After Tokyo move, swimming looks for new worlds dates | Inquirer Sports

After Tokyo move, swimming looks for new worlds dates

/ 02:28 PM April 02, 2020

FILE – In this July 28, 2019 file photo, United States’ Regan Smith swims the backstroke leg in the women’s 4x100m medley relay final at the World Swimming Championships in Gwangju, South Korea. On Monday, March 30, 2020, the Tokyo Games were pushed back a full year by the coronavirus pandemic, to the same period of the biannual aquatics, causing the swimming’s governing body to go back to the drawing board to figure out when to hold its next world championships. (AP Photo/Lee Jin-man, file)

ROME—After new dates were announced for the Tokyo Olympics, the swimming’s governing body is going back to the drawing board to figure out when to hold its next world championships.

The biennial aquatics event was scheduled for Fukuoka, Japan, from July 16-Aug. 1, 2021. But on Monday, the Tokyo Games were pushed back a full year because of the coronavirus pandemic and moved to the same period — July 23-Aug. 8, 2021.


That likely leaves FINA, swimming’s governing body, with two options for its biggest event: A move to the end of September and the beginning of October 2021; or May-June 2022.


Postponing for a full year would be complicated because of the already full schedule of aquatics events in July and August 2022, which includes the Commonwealth Games, European swimming and water polo championships and the Pan Pacific swimming championships, plus the Asian Games in September.

Holding the worlds before the games is undesirable because it would conflict with national Olympic trials around the globe.

“I need to see the information from Fukuoka, from the partners, from television, from everybody. And then we can have a conclusion,” FINA executive director Cornel Marculescu told The Associated Press on Tuesday.

While Marculescu was adamant last week against a move to 2022, that now seems like a possibility.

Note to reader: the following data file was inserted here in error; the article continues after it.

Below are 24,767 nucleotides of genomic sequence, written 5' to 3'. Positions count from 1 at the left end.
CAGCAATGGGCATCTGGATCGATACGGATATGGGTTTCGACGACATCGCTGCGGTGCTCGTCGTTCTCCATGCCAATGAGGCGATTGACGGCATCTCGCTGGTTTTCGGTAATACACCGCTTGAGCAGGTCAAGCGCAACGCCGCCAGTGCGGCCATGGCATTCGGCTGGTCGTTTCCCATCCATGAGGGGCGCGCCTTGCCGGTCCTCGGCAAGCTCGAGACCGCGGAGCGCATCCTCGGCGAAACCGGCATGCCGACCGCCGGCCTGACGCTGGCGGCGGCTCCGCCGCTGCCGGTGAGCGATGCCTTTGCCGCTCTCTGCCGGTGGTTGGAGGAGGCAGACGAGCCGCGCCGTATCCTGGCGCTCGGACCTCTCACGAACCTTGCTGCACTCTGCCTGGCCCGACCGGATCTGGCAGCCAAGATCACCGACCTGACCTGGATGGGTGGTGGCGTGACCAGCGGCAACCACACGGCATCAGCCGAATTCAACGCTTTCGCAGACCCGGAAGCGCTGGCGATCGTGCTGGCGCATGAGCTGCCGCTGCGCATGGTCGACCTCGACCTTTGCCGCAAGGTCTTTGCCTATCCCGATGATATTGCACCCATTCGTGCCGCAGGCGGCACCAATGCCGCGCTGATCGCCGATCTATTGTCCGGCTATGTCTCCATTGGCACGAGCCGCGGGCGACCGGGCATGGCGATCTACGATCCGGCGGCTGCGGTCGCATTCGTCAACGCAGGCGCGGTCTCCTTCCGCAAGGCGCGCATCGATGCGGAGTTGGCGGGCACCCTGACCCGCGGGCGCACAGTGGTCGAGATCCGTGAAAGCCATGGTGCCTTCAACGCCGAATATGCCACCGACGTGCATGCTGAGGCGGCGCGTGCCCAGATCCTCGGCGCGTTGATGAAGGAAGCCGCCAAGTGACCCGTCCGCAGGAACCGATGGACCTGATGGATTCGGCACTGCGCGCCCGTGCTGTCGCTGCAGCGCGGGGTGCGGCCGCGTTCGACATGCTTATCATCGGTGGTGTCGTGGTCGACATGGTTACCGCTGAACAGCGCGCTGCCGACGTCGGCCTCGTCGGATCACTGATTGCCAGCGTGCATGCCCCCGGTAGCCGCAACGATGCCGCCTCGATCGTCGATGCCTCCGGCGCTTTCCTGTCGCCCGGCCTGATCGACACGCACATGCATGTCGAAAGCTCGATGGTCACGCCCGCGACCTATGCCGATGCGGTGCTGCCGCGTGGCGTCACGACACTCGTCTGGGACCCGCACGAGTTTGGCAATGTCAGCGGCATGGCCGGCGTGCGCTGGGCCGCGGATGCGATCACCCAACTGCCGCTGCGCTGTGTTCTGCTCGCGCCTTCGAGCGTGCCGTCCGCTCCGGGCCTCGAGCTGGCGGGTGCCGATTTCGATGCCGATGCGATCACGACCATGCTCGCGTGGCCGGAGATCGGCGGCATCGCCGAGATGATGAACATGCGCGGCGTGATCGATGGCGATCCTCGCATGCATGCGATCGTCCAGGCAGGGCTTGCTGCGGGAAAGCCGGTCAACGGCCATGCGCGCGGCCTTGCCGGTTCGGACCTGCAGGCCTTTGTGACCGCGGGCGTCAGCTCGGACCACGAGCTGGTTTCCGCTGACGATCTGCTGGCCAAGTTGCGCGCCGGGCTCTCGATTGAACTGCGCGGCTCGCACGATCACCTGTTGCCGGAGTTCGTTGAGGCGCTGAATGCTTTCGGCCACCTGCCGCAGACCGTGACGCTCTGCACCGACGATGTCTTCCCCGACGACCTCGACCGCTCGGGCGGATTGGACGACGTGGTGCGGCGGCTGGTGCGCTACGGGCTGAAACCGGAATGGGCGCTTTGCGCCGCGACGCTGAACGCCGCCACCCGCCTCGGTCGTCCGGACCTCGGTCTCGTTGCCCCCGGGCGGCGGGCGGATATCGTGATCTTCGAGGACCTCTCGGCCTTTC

“For that reason I don’t want to have any opinion, because it doesn’t reflect the reality,” Marculescu said when asked about his previous comments.

World Athletics has already announced that its world championships in Eugene, Oregon, will be pushed back to 2022 but has not selected dates.


Marculescu said FINA “probably needs another two weeks” before making its decision.

Both options FINA is considering have drawbacks.

Holding the worlds — which, in addition to swimming, also includes diving, water polo, artistic swimming, open-water swimming and the non-Olympic sport of high diving — two months after the Olympics would mean risking that many top athletes might not come.

That’s because elite swimmers often take a break after a four-year Olympic cycle; and since this will be an unprecedented five-year cycle, the desire to step away from the training-based sport could be even greater.

Another issue in late September or early October could be the weather in Fukuoka, which is about 675 miles (1,100 kilometers) southwest of Tokyo on the island of Kyushu.

While open water swimmers would welcome cooler temperatures, high divers might be shivering in their swimsuits if a breeze comes along up on their 27- and 20-meter (90- and 65-foot) platforms for men and women, respectively.

For the May-June 2022 option, the biggest problem is going up against more high-profile sports in the United States and Europe — NBA playoffs, European soccer, tennis, golf, cycling and more.

Swimming Canada, however, supports a move to 2022 to give athletes more time to recover after the Tokyo Games.

“From budgets to program planning, to timing, to the risks of athletes being overloaded, there are so many unknowns. As we continue to navigate the uncertainty of this current global situation, we encourage FINA … to choose 2022 as the best alternative,” said John Atkinson, Canada’s high performance director and national coach .

Then there’s the purely political aspect. FINA’s elections usually coincide with its world championships and the 2021 vote is slated to decide the successor to the organization’s 84-year-old president, Julio Maglione.

Keeping Maglione in power until he’s 86 might not be the best way forward for the sport.

Your subscription could not be saved. Please try again.
Your subscription has been successful.

Subscribe to our daily newsletter

By providing an email address. I agree to the Terms of Use and acknowledge that I have read the Privacy Policy.

“Everything,” the 78-year-old Marculescu said, “needs to be considered.”

TAGS: 2020 Tokyo Olympics, FINA, Sports

© Copyright 1997-2024 | All Rights Reserved

We use cookies to ensure you get the best experience on our website. By continuing, you are agreeing to our use of cookies. To find out more, please click this link.